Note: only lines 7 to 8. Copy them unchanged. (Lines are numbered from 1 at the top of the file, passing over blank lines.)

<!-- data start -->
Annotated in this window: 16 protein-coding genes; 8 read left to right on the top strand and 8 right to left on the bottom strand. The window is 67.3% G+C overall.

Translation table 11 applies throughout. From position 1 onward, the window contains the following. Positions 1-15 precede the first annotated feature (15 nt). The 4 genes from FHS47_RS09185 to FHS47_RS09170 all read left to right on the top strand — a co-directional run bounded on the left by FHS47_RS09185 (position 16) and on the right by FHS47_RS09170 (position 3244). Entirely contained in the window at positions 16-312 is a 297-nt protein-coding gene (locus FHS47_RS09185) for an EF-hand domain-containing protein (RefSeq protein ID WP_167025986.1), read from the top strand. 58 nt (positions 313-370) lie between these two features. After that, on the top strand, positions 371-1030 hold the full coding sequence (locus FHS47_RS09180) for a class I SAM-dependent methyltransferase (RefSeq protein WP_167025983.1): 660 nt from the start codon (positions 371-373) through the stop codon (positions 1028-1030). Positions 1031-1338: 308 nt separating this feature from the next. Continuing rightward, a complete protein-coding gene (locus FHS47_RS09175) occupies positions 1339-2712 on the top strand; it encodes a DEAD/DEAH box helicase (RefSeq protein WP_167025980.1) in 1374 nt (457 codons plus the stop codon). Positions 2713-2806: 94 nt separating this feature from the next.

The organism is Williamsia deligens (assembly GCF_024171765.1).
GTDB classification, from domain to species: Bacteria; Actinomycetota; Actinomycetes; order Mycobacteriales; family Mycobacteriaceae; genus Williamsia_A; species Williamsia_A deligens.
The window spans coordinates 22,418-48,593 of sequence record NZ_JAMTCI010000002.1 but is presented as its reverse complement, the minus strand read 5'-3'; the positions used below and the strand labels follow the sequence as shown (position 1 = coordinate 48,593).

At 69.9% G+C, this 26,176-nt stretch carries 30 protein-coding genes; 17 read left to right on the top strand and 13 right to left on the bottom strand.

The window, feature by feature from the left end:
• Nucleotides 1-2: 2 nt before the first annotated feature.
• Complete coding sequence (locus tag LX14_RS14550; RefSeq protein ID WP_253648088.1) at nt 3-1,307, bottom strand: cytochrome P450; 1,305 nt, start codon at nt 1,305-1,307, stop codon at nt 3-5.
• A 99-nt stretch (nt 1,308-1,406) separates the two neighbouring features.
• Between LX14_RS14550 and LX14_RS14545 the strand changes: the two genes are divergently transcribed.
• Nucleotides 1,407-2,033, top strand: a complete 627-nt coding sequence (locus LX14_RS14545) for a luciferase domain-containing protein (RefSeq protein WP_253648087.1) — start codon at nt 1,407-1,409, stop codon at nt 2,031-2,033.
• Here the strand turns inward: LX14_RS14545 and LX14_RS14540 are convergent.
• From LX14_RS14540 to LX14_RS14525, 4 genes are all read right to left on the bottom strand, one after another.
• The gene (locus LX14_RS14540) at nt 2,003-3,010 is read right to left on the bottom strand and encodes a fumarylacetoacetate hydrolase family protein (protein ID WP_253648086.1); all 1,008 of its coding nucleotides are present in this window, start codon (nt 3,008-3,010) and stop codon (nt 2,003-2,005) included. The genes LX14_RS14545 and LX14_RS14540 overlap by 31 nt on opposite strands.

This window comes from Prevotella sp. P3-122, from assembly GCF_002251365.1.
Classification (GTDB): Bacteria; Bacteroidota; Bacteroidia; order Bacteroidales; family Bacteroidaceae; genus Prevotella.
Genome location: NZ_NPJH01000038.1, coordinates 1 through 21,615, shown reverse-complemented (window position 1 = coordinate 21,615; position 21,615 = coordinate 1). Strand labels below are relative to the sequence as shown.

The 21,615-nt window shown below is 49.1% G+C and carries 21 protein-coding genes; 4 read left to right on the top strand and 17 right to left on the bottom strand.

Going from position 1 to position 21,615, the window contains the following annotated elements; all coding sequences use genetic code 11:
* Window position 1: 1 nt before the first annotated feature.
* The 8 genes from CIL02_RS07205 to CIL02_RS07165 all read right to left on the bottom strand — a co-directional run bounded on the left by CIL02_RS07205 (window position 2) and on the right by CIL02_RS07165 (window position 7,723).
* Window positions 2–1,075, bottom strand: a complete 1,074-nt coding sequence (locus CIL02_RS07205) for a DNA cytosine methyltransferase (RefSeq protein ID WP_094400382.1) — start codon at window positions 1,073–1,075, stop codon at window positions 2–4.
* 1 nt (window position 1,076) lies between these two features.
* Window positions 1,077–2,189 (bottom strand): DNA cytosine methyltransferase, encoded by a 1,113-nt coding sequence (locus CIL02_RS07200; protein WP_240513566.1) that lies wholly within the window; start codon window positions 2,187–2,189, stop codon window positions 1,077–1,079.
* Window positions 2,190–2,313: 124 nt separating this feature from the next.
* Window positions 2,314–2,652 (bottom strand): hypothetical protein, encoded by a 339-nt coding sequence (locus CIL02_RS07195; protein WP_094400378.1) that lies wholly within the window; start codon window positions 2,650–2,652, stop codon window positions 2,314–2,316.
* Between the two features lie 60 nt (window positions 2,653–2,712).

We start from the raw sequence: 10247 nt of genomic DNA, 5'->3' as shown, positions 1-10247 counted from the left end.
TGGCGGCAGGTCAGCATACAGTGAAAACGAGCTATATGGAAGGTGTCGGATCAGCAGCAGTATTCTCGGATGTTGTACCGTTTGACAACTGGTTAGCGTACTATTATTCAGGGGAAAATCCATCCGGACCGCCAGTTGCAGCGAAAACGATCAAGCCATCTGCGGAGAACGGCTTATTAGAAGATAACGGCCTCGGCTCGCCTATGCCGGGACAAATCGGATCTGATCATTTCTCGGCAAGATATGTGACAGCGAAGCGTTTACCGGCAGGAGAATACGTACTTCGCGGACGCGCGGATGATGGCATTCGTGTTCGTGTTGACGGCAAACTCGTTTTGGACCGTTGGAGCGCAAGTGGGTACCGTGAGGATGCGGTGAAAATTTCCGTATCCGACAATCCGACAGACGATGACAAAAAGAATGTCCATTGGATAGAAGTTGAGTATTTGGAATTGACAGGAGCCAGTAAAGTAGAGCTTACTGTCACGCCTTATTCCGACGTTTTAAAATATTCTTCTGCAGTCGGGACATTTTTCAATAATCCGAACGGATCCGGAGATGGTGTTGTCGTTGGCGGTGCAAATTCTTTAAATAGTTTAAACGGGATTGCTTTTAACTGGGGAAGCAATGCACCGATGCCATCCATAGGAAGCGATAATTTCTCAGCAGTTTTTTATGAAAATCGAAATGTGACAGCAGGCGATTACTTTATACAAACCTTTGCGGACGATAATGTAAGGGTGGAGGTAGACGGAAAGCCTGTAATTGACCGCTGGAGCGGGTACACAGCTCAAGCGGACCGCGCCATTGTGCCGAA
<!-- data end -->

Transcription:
The window, feature by feature from the left end:
• Nucleotides 1-2: 2 nt before the first annotated feature.